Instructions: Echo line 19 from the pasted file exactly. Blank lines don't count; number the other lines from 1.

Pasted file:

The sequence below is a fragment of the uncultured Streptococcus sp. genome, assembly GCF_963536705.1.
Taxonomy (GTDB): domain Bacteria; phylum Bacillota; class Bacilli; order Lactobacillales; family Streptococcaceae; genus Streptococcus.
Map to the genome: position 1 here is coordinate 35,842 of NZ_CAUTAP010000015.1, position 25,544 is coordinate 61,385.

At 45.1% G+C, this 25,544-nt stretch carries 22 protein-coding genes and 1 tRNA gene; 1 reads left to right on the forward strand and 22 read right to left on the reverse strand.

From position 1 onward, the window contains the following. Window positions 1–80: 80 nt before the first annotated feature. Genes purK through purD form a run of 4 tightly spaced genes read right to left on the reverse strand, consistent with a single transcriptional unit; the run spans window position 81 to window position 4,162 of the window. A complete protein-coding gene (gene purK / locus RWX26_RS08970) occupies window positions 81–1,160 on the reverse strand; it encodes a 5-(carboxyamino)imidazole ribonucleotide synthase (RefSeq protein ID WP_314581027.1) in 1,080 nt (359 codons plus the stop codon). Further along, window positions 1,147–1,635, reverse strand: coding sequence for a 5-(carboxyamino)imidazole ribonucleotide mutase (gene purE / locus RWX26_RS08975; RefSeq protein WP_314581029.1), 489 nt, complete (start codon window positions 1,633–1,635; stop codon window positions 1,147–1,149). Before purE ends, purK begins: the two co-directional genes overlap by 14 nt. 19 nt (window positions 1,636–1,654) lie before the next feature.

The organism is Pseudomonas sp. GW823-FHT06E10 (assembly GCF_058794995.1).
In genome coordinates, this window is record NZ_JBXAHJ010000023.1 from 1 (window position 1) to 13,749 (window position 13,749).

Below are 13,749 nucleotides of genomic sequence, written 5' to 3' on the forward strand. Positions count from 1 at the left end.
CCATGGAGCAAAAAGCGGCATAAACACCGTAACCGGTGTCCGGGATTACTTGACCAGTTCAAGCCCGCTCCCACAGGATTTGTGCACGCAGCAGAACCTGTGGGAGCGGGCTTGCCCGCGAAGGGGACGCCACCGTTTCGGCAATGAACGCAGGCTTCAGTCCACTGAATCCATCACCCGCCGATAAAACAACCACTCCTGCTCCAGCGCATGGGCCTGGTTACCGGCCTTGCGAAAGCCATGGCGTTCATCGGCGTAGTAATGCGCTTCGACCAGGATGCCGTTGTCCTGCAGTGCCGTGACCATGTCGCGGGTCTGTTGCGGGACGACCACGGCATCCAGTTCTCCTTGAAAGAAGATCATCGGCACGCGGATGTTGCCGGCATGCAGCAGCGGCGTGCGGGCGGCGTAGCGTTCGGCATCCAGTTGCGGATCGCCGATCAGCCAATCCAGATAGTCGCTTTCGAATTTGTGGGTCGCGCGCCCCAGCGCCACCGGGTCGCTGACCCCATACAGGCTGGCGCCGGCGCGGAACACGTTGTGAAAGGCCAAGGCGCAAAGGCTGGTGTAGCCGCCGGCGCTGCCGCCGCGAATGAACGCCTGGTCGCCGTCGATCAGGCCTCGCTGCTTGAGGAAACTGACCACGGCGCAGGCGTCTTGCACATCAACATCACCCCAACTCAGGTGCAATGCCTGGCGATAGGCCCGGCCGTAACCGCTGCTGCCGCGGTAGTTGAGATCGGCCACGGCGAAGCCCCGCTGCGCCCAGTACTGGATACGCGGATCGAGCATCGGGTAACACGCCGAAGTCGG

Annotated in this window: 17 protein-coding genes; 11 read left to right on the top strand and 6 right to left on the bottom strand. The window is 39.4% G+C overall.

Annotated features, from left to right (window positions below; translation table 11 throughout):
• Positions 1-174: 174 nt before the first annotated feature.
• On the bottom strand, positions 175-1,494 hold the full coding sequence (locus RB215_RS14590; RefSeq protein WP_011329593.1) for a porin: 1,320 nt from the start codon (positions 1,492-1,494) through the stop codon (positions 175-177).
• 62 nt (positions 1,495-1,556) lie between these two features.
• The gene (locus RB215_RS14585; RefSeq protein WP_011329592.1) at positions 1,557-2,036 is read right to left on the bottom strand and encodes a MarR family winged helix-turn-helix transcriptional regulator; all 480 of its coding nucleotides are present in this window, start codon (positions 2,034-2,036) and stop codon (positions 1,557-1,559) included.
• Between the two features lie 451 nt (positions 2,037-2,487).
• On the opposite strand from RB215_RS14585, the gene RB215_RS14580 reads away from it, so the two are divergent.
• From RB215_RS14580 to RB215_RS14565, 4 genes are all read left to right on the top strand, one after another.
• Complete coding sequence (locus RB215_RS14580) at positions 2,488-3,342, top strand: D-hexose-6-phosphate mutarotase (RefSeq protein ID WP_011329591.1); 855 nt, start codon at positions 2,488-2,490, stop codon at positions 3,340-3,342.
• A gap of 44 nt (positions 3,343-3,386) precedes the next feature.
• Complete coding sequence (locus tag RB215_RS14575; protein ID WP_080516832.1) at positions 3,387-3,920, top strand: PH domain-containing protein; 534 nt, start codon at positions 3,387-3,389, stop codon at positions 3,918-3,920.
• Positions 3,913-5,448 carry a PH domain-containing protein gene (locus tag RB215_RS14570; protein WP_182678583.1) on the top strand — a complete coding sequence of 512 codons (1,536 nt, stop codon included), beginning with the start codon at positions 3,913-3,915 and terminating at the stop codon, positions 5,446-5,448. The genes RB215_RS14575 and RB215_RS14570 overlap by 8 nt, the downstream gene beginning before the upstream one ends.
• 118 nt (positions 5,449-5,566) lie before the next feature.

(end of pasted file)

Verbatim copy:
• Complete coding sequence (locus RB215_RS14580) at positions 2,488-3,342, top strand: D-hexose-6-phosphate mutarotase (RefSeq protein ID WP_011329591.1); 855 nt, start codon at positions 2,488-2,490, stop codon at positions 3,340-3,342.